Security

Planning basics: What to consider when estimating the cost of deploying firewalls

Spammers, hackers, and cybercriminals can cost you plenty. But that doesn't mean you have a blank check when it comes to deploying a firewall. You'll have to estimate your costs before the project starts. Here's a look at what to include in your estimate.


By Rich Wagner

Firewalls are typically the key component in providing network security. This article will help estimate the cost of deploying and maintaining firewalls in your network environment.

The most important step in adding a firewall to your network is to create a detailed security plan. This plan will allow IT professionals to determine the number of firewalls needed and the architecture required. For example, organizations concerned only with outgoing user traffic from their network would likely select a fairly straightforward firewall implementation.

Your organization may have an e-business component or you may be planning such a project. This factor would require sophisticated firewall placement to ensure the security of company equipment and resources. In this case, capacity planning may be difficult as the e-business initiative grows or fluctuates, and deployment costs may be high.

A combination approach is becoming more popular. In this approach, your security plan addresses a combination of incoming and outgoing traffic.

The technical review
After you have completed your network security plan, you should prepare a technical review of your existing network architecture before deploying your firewall server(s). This review should include all areas in your network architecture including:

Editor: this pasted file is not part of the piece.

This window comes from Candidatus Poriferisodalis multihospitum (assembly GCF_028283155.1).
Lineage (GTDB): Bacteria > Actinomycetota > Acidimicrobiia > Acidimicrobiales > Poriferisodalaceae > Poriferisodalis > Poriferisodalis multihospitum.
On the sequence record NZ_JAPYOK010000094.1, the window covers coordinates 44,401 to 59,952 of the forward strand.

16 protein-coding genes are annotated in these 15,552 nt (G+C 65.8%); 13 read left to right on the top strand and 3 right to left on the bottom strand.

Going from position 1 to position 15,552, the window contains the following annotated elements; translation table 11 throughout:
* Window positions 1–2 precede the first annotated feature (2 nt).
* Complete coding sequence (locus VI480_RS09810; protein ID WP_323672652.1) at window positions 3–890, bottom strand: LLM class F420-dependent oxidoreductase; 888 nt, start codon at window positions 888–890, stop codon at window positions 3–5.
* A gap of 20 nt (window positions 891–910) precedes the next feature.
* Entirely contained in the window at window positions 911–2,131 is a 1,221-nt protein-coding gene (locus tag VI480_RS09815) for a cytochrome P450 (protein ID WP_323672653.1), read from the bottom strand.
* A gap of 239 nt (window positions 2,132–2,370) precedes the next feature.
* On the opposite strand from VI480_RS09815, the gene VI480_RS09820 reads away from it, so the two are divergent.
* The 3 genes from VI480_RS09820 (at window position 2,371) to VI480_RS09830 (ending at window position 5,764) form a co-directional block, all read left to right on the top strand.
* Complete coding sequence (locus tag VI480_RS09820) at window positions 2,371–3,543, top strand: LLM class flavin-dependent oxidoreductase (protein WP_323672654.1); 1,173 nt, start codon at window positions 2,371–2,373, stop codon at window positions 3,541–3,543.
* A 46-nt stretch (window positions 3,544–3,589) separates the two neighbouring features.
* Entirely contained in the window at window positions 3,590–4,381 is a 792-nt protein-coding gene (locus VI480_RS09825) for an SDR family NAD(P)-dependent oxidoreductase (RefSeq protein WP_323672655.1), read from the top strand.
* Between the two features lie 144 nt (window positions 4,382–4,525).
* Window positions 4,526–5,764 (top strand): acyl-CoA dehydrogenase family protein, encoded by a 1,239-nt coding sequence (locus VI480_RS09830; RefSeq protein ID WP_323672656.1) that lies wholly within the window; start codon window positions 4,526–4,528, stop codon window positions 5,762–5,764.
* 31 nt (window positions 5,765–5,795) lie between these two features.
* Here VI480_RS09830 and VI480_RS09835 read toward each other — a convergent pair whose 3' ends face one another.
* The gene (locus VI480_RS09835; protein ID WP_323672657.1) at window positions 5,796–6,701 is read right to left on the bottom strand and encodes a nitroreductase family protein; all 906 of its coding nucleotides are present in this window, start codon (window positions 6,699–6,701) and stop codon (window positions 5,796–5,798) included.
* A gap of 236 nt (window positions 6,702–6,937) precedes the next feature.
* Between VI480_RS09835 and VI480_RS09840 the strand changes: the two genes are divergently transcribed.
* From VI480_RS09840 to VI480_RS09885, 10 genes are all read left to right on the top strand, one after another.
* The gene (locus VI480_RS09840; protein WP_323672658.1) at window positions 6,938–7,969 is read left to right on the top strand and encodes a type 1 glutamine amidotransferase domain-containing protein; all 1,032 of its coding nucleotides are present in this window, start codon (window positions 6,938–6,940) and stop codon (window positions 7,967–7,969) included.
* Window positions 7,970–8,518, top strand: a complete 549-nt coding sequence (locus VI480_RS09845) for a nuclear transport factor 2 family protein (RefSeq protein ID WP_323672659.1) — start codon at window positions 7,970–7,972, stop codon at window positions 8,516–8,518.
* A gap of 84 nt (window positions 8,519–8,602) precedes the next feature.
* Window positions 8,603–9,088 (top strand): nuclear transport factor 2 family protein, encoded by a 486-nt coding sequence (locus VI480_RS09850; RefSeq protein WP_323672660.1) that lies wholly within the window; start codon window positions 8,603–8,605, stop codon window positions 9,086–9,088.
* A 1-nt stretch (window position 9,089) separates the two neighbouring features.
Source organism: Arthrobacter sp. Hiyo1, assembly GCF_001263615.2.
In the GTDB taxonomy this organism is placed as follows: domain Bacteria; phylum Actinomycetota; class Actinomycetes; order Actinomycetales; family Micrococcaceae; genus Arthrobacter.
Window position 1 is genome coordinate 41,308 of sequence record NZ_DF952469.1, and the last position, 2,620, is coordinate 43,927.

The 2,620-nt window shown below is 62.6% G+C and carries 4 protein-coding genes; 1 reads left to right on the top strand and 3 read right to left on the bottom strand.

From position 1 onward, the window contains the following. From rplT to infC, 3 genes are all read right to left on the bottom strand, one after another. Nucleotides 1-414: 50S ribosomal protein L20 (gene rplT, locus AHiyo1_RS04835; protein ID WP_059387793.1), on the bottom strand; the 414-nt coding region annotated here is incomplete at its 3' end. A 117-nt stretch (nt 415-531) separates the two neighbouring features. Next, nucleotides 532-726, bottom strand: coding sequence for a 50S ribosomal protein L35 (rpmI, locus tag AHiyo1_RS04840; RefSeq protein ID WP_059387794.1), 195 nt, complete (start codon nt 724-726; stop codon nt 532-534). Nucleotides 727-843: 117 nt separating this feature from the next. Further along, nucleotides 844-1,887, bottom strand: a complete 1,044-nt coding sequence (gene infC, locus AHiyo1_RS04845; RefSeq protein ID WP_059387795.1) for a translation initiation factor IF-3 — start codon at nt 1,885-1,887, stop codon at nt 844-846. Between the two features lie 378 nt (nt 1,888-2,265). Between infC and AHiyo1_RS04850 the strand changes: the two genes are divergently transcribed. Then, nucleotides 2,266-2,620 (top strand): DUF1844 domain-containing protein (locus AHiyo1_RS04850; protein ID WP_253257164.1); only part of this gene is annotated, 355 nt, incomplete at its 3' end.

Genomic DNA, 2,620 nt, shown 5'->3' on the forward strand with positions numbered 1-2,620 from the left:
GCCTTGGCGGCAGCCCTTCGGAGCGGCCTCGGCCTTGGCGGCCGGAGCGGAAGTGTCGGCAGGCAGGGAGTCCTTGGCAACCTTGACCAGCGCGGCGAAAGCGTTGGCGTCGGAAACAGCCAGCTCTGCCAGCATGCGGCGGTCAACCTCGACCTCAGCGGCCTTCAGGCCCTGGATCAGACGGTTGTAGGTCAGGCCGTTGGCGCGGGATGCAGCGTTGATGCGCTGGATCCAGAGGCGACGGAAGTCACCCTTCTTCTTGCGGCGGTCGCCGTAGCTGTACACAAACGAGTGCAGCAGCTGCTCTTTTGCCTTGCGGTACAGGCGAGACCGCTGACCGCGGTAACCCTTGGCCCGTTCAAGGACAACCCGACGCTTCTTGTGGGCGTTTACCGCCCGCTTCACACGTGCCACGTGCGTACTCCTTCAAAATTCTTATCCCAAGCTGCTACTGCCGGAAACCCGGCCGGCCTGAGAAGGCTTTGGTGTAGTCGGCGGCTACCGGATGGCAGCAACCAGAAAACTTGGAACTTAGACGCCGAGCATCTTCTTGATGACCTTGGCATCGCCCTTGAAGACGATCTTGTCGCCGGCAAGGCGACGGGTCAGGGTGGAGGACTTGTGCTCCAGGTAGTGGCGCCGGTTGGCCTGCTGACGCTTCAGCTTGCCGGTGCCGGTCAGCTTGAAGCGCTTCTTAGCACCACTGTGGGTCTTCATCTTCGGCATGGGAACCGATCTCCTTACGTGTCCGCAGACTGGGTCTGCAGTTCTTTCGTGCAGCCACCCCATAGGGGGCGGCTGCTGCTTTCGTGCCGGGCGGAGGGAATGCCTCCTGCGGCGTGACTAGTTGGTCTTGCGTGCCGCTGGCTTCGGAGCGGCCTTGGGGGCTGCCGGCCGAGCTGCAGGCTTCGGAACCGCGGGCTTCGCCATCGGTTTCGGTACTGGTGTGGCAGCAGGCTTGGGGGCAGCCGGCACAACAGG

• Existing route tables.
  • Current switch configurations.
  • User authentication methods and servers.
  • Data center equipment, cabling, and power.
  • Current network addressing scheme.

The staff members conducting the review should determine the modifications needed in each area before and during deployment. All cost analyses for the technical review should include the following:
  • The cost for time to prepare for deployment for each resource
  • The cost of staff training
  • The cost of adding staff, if needed
  • The cost of preparing a deployment project plan
  • The costs associated with any network downtime for your organization

Deployment costs
Next, consider the costs of the actual deployment. Here is a summary of the costs associated with the deployment:
  • Costs of data center equipment, such as power runs, racks or shelves, and network cables
  • Costs of building and installing servers and equipment, if necessary
  • Costs of installing and configuring firewall software
  • Costs of network modifications in routers, switches, and/or servers
  • Costs of any network downtime for your organization
  • Costs of IT staff and/or end-user testing
  • Costs of end-user training, if necessary

Finally, IT staff should test for functionality to ensure rules and policies are followed as anticipated. If any changes occur in the way end users access network resources, you’ll need to add associated training costs for end users.

Maintenance costs
Estimating firewall maintenance costs will depend on your firewall architecture and how the firewall is used in your organization. As mentioned above, firewalls can be deployed in an organization to serve several scenarios (i.e., a firewall for outgoing employee traffic to external resources such as the Internet, firewalls for incoming traffic-filtering data originating from external sources to your network, a combination firewall that covers both, and/or firewall(s) for your e-business or interaction with resources external to your organization such as business to business data transfers).